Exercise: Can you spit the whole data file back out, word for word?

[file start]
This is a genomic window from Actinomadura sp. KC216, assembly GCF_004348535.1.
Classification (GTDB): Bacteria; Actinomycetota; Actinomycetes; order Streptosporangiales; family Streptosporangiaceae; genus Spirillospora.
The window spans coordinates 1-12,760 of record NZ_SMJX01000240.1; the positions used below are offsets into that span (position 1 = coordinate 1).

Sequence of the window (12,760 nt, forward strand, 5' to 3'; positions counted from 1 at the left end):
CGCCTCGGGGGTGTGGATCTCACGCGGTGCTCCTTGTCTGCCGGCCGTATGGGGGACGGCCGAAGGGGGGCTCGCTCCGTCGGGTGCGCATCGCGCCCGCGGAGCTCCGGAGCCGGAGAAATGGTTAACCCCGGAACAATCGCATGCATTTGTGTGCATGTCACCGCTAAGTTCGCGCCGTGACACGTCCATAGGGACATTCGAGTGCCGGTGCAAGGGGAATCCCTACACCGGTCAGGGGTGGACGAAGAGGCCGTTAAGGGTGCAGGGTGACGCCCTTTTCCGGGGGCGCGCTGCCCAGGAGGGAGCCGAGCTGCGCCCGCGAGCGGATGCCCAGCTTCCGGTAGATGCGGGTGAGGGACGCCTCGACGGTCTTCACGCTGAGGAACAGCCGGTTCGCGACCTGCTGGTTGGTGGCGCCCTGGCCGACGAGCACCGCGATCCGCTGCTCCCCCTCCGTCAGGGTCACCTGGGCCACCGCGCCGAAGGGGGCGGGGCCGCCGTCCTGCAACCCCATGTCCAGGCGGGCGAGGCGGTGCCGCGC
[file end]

This is a genomic window from Actinomadura sp. KC216, assembly GCF_004348535.1.
Classification (GTDB): Bacteria; Actinomycetota; Actinomycetes; order Streptosporangiales; family Streptosporangiaceae; genus Spirillospora.
The window spans coordinates 1-12,760 of record NZ_SMJX01000240.1; the positions used below are offsets into that span (position 1 = coordinate 1).

Sequence of the window (12,760 nt, forward strand, 5' to 3'; positions counted from 1 at the left end):
CGCCTCGGGGGTGTGGATCTCACGCGGTGCTCCTTGTCTGCCGGCCGTATGGGGGACGGCCGAAGGGGGGCTCGCTCCGTCGGGTGCGCATCGCGCCCGCGGAGCTCCGGAGCCGGAGAAATGGTTAACCCCGGAACAATCGCATGCATTTGTGTGCATGTCACCGCTAAGTTCGCGCCGTGACACGTCCATAGGGACATTCGAGTGCCGGTGCAAGGGGAATCCCTACACCGGTCAGGGGTGGACGAAGAGGCCGTTAAGGGTGCAGGGTGACGCCCTTTTCCGGGGGCGCGCTGCCCAGGAGGGAGCCGAGCTGCGCCCGCGAGCGGATGCCCAGCTTCCGGTAGATGCGGGTGAGGGACGCCTCGACGGTCTTCACGCTGAGGAACAGCCGGTTCGCGACCTGCTGGTTGGTGGCGCCCTGGCCGACGAGCACCGCGATCCGCTGCTCCCCCTCCGTCAGGGTCACCTGGGCCACCGCGCCGAAGGGGGCGGGGCCGCCGTCCTGCAACCCCATGTCCAGGCGGGCGAGGCGGTGCCGCGC